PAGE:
New Nikon D3300 Review
So, what is the best first DSLR? The Nikon D3300 takes some beating as it offers an unbeatable combination of power and ease of use.
With the run-up to Christmas well underway, thoughts inevitably turn to which new camera to buy, whether for yourself or a loved one. If you are looking to buy your first SLR, possibly upgrading from a compact camera, it's a big and intimidating decision.
Even entry-level SLRs are not particularly cheap so you want to make sure you buy a camera that offers you enough power to further your photographic ambitions, without being difficult and confusing to use.
The entry level end of the SLR market is very competitive, as makers hope to hook you in to their system so you buy extra lenses and accessories – and so are less likely to change to another brand.
Certainly, the big appeal of buying an SLR is that you have access to a huge range of lenses and other extras, and this is an area where SLRs still beat compact system cameras hands-down.
Powerful but easy
First, the power bit. The D3300 is based on the same 24.2 million-pixel count as its predecessor, but Nikon has removed the anti-aliasing filter, an increasingly popular move on SLRs. Without getting bogged down in technicalities, the reason is that is sharper, more detailed images are possible straight from the camera.
Meanwhile that 24Mp sensor will also provide plenty of detail and resolution, but being an APS-C device, the raw file sizes are still reasonably small. The image processor on the D3300 is the EXPEED 4, so it can shoot continuously up to five frames per second. Impressive stuff, as you can fire off up to 100 high-quality JPEGs.
The D3300 is a great low-light performer too, with an ISO range that stretches from 100 to 12,800. More than enough for everyday use, though it can be expanded if required. Although the retractable 18-55mm kit lens supplied with this camera is a bit basic, it's a good starter lens and obviously you will have access to the universe of Nikon DX-lenses that can be used with the D3300.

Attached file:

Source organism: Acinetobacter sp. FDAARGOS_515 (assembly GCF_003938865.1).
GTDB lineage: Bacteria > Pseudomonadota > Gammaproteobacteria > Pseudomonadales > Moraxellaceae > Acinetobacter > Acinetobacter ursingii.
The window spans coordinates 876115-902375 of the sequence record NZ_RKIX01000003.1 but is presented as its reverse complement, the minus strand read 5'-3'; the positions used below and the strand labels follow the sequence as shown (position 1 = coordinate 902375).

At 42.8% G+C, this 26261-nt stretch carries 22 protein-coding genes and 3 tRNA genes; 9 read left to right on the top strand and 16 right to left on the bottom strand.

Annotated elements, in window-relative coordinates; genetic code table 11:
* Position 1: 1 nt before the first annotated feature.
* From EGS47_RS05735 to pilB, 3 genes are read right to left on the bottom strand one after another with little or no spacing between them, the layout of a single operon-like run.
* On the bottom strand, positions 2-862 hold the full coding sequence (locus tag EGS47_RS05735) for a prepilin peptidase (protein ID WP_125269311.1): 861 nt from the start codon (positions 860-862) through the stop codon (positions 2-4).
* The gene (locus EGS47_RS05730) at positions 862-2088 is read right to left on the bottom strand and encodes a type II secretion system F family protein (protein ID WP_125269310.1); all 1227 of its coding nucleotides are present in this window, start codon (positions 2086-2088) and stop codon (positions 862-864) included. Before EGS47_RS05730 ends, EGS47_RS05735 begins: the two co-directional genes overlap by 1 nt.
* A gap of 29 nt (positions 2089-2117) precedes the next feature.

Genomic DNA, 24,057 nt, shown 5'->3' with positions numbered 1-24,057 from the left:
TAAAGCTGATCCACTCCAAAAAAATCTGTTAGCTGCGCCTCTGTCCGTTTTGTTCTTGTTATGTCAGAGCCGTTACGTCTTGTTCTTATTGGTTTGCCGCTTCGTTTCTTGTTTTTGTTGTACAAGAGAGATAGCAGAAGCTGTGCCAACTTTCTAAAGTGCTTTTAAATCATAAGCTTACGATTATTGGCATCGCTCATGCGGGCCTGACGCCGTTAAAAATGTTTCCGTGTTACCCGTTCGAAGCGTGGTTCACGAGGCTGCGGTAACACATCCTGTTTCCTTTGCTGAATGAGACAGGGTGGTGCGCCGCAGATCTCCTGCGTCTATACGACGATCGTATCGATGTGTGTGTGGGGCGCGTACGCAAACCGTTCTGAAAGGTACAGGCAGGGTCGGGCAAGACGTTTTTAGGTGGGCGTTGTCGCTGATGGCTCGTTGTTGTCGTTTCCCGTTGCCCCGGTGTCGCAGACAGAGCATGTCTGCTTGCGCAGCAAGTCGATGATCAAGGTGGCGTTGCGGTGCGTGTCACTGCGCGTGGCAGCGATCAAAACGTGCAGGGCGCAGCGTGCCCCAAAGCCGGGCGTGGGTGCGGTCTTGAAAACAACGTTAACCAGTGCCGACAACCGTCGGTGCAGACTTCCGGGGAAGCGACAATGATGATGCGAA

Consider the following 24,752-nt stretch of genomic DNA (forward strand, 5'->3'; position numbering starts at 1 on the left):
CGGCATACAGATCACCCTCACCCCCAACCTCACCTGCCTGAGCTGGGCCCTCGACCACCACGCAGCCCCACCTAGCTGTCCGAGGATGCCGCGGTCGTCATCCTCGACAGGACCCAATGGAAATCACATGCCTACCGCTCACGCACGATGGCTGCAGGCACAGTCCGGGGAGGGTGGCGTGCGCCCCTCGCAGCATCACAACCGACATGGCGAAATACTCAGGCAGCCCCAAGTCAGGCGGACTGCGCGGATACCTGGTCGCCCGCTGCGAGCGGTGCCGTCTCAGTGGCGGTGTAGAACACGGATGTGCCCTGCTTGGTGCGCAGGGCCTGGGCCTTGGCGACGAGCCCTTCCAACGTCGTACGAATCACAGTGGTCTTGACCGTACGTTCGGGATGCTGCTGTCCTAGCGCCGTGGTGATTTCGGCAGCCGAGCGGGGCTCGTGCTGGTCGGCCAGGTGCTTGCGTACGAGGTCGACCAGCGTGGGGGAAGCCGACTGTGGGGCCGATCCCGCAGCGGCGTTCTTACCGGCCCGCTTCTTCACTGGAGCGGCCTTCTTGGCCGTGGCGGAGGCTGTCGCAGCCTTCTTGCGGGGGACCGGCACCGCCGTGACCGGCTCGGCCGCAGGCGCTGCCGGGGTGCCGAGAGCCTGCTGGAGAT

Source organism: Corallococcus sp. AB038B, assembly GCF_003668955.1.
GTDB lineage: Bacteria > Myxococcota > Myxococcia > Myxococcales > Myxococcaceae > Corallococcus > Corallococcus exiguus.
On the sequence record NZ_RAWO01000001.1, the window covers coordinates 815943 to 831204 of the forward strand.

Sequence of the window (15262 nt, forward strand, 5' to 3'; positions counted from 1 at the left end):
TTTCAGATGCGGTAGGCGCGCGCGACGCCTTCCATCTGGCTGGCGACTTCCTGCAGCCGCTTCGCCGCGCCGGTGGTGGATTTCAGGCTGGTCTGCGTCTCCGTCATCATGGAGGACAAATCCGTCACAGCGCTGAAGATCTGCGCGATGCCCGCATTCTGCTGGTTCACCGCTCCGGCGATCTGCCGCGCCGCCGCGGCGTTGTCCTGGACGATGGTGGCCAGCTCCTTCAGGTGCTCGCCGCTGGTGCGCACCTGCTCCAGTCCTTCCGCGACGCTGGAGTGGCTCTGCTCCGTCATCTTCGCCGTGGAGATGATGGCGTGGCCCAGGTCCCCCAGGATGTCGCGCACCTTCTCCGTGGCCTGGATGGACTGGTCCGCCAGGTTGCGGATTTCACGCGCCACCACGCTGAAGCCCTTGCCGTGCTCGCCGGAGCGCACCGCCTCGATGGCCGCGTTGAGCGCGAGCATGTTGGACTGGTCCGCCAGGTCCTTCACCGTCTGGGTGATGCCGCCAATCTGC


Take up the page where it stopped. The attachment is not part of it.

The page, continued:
This has been around for quite a long time, but the updated Guide mode is really good, like a built-in teacher, explaining key functions like aperture and shutter speed via easy to read screens.
Canon has introduced a similar feature on its beginner SLRs, but it's simply not as good. There is also a wide range of special effects on the D3300 and while some are quite cheesy, they are a good spur to creativity.
Battery life has been improved too, again making this a very practical camera that more experienced photographers will enjoy using.
The rear screen is fixed, which is really annoying on a camera aimed at this market. Being able to tilt and swivel the LCD would not have cost Nikon much more, but would have made the D3300 much nicer to use.
The screen is not touchscreen either and while this is not a major drawback, it becomes more annoying as there aren't enough direct controls on the body of the camera.
So, you have to keep accessing menus to adjust key settings which can slow you down in the field. Camera designers really don't seem to get this – my Nikon D800 has many direct controls on the body, but surely beginners need to be able to access them as well as more experienced photographers? It's just bad design and kind of patronising.
So long as you don't mind a bit of menu diving, however, the Nikon D3300 is, I believe, the best entry-level SLR out there. Even better, the D3200 is still on sale, so is even cheaper if you don't need the extra sensor and processing power of the D3300.